The first Daredevil season was an experiment for Marvel and Netflix in many ways. You had a reasonably established character debuting on a service that was beginning to dip its toe into the world of original programming.

What was more experimental, though, was how Daredevil treated violence in the context of a superhero setting. Very often, the big complaints about major comic-book films is that they're completely bloodless and, at the same time, have huge body-counts that happen off screen. 2013's Man of Steel is the perfect example, with Superman levelling an entire city and nobody batting an eyelid. Daredevil's first season was about bringing it down to street-level and seeing the impact of each and every punch, kick and clobber over the head with a baton. Charlie Cox's surprisingly damaged performance called to mind Christian Bale in Batman; in that you had someone who was emotionally crippled and dealing with it in their own, messed-up way.

The second season takes off with a cracking episode that introduces Jon Bernthal's take on Frank Castle. The character, for those that don't know, was descended from '70s Marvel Comics - post-Vietnam War / Watergate, anti-establishment, justifiably angry. The first two episodes do a fantastic job of bringing Castle into the fold and their own grimy, vicious, almost exploitation-era take on Marvel. A fantastic scene sees Castle striding into a hospital with a shotgun and it's impossible not to draw parallels to the first Terminator film, both visually and metaphorically. Castle isn't really human - he is an engine of vengeance. The third episode, however, rounds out the character more fully as Castle and Murdock are trapped on a rooftop and end up discussing the morality of their own actions.

For such an action-orientated series to pull back and give a decent chunk of an episode solely to character development and understanding their motivations really is something. What's funny is that, in that same episode, you have a five-minute tracking shot of Murdock beating the crap out of angry bikers. Swings and roundabouts. This series also introduces Elektra Natchios, played by French actress Elodie Yung. A former lover of Murdock's, she's introduced in a slightly haphazard way but soon becomes ingrained into the series itself. Coy, but tough and resourceful, Elektra acts as the morally-ambiguous fold to Murdock's Catholic guilt. The two have an interesting chemistry and, more often than not, the series takes off into some steamy encounters.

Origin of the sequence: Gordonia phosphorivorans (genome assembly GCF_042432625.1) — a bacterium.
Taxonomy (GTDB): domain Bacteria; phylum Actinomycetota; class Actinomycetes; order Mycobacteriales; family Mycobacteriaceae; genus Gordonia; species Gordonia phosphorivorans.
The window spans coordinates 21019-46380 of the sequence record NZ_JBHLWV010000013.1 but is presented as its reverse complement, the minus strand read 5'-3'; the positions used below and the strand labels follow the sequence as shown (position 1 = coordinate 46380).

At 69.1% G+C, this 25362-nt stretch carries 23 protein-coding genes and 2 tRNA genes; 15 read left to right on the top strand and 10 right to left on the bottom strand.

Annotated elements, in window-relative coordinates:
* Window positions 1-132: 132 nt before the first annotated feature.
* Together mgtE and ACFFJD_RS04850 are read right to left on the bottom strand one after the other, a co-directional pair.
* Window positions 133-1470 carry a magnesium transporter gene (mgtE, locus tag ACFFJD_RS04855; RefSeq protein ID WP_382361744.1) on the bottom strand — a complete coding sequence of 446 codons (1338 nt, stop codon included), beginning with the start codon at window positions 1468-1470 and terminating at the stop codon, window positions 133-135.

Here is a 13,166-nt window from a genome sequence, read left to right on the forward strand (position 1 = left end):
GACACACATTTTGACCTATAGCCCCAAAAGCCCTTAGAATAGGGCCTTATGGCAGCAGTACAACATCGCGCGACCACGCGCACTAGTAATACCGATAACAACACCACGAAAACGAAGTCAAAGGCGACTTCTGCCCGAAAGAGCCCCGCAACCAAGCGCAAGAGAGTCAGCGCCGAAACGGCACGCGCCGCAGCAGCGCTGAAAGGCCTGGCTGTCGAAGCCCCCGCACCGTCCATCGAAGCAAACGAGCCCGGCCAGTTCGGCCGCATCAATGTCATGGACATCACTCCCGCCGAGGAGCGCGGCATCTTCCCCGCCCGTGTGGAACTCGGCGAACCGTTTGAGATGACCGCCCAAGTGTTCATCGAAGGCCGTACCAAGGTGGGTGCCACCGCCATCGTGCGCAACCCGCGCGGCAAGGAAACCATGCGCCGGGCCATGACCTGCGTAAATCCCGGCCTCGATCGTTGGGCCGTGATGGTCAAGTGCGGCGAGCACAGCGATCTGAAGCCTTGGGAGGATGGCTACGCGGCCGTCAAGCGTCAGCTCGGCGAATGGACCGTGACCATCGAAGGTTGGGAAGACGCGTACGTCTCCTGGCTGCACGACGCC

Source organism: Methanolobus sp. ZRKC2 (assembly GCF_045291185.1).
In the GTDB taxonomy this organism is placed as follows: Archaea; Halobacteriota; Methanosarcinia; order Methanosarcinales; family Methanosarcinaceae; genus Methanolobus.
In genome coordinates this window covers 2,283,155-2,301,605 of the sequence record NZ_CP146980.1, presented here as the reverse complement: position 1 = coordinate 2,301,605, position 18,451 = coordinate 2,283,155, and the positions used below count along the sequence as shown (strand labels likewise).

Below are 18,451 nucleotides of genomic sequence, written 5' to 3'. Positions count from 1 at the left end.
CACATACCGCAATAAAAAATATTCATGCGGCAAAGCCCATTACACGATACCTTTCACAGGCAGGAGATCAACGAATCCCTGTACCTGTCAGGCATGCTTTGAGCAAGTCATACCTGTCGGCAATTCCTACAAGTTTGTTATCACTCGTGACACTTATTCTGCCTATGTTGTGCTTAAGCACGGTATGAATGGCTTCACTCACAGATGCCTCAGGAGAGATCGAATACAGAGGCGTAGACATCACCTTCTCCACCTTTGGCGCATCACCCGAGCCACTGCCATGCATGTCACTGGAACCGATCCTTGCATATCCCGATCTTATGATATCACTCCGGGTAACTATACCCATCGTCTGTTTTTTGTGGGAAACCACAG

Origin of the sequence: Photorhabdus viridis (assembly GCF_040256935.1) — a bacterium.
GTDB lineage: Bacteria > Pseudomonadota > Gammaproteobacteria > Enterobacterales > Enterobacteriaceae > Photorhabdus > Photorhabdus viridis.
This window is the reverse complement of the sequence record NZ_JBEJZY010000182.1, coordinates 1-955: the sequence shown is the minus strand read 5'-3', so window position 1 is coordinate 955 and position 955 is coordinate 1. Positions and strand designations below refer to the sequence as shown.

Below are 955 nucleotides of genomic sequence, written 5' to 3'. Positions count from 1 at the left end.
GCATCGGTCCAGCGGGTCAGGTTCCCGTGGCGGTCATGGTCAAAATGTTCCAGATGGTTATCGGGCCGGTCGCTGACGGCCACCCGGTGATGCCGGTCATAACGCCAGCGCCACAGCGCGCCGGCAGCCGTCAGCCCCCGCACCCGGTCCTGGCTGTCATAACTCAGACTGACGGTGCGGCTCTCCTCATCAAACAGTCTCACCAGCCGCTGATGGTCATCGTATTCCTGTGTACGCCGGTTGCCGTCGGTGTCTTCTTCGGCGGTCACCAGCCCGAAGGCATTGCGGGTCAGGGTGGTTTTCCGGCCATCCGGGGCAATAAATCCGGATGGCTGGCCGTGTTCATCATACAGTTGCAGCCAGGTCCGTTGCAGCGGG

With the addition of Elektra, The Punisher and a shadowy organisation of ninjas known only as The Hand, Daredevil as a whole begins to falter slightly under the weight. Having so many strands going in various directions means that it can become a little too full on and chaotic. Not only that, there are a few missed opportunities throughout the series - particularly involving Castle and the aftermath of when he's first introduced. However, it corrects itself pretty quickly with a fantastic and blood-drenched follow-up episode that's likely to be one of the best episodes in Marvel's television adventures. As well as this, Daredevil's unique visual style continues to impress and work well with what it has. There's almost an element of '70s horror / crime-thriller to the cinematography, not a million miles away from William Friedkin's output.

On the whole, Daredevil's second season lives up to what came before. The return of familiar faces, particularly Elden Henson as Foggy Nelson and Deborah Ann Woll as Karen Page, are all welcome as well as a few others from the first season. Charlie Cox continues to thread the thin line between saint and sinner as Daredevil and the addition of Jon Bernthal and Elodie Yung work well, despite it becoming somewhat cluttered in the final half of the series. Well-paced and sometimes almost too violent, Daredevil continues to push the boundaries for Netflix and Marvel.

Let's hope for a Punisher series as well.